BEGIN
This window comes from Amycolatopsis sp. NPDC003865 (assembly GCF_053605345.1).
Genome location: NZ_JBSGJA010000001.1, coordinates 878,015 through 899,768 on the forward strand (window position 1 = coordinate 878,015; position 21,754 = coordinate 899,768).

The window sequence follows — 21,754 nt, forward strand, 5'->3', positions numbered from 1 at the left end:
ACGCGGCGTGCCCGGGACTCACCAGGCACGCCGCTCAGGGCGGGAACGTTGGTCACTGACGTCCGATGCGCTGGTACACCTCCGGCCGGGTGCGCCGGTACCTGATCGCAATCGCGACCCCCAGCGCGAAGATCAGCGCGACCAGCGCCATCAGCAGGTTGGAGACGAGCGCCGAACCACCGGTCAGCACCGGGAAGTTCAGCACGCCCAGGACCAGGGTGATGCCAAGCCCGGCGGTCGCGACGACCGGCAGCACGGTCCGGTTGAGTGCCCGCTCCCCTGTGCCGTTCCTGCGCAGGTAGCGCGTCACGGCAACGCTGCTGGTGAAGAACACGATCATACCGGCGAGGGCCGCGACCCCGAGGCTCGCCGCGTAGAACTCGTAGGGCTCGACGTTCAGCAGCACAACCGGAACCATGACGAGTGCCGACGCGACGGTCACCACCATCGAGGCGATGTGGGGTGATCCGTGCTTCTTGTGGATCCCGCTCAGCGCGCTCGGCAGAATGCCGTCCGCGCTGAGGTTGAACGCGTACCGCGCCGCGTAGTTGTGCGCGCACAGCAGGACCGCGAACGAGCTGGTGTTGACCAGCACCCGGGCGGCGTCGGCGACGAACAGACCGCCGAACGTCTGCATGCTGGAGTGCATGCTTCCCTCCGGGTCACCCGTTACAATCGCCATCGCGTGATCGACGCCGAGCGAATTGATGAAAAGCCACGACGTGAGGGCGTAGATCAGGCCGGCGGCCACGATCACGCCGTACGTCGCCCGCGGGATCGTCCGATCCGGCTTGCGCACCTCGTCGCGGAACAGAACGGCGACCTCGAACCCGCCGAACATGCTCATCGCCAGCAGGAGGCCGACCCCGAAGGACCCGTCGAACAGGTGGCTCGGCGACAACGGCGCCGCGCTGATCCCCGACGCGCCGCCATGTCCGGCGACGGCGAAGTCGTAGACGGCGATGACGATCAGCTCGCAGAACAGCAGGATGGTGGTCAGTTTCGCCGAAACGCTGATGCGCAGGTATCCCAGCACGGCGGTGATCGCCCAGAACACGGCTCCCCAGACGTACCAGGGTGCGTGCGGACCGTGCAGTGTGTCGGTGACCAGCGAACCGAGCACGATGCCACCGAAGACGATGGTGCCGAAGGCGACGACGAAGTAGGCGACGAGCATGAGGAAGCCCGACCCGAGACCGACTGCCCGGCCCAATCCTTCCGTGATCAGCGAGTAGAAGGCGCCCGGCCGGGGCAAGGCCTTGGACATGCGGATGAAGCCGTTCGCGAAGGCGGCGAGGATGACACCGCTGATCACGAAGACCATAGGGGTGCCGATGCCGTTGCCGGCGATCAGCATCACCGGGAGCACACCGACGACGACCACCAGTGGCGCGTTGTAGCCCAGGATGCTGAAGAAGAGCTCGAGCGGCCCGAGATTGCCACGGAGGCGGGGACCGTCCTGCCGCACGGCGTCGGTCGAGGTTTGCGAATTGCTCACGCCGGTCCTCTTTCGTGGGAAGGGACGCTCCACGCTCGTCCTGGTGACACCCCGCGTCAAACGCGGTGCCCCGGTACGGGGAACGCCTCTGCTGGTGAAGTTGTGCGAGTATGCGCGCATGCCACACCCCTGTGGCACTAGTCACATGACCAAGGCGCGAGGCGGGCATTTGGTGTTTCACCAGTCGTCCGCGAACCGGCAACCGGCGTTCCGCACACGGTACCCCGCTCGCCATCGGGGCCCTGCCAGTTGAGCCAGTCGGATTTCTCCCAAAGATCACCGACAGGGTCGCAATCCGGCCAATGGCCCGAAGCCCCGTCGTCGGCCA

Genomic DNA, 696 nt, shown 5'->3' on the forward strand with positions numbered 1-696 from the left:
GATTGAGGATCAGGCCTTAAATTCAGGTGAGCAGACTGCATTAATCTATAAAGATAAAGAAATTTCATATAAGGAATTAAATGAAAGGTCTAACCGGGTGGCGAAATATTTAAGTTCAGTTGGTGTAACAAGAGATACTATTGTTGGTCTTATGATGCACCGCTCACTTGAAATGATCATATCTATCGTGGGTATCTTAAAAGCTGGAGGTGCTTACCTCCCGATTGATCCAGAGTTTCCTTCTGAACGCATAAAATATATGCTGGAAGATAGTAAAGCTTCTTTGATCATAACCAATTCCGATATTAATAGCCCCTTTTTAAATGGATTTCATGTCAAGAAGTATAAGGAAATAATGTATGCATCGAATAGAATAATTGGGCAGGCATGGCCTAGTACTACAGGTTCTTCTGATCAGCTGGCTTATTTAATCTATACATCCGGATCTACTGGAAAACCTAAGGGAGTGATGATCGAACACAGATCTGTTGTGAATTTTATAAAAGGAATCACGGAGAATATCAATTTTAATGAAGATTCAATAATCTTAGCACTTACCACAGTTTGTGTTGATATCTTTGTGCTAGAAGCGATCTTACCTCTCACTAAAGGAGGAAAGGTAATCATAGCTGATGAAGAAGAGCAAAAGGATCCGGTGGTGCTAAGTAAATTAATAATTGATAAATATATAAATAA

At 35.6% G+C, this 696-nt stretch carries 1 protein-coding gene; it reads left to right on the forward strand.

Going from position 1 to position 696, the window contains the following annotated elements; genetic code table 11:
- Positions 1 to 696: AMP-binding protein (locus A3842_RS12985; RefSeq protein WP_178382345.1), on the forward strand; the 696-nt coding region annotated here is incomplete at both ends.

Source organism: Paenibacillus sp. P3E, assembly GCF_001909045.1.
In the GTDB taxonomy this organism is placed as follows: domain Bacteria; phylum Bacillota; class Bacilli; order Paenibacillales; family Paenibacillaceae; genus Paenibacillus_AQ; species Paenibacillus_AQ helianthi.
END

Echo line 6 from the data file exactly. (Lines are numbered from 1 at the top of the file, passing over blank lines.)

GATTGAGGATCAGGCCTTAAATTCAGGTGAGCAGACTGCATTAATCTATAAAGATAAAGAAATTTCATATAAGGAATTAAATGAAAGGTCTAACCGGGTGGCGAAATATTTAAGTTCAGTTGGTGTAACAAGAGATACTATTGTTGGTCTTATGATGCACCGCTCACTTGAAATGATCATATCTATCGTGGGTATCTTAAAAGCTGGAGGTGCTTACCTCCCGATTGATCCAGAGTTTCCTTCTGAACGCATAAAATATATGCTGGAAGATAGTAAAGCTTCTTTGATCATAACCAATTCCGATATTAATAGCCCCTTTTTAAATGGATTTCATGTCAAGAAGTATAAGGAAATAATGTATGCATCGAATAGAATAATTGGGCAGGCATGGCCTAGTACTACAGGTTCTTCTGATCAGCTGGCTTATTTAATCTATACATCCGGATCTACTGGAAAACCTAAGGGAGTGATGATCGAACACAGATCTGTTGTGAATTTTATAAAAGGAATCACGGAGAATATCAATTTTAATGAAGATTCAATAATCTTAGCACTTACCACAGTTTGTGTTGATATCTTTGTGCTAGAAGCGATCTTACCTCTCACTAAAGGAGGAAAGGTAATCATAGCTGATGAAGAAGAGCAAAAGGATCCGGTGGTGCTAAGTAAATTAATAATTGATAAATATATAAATAA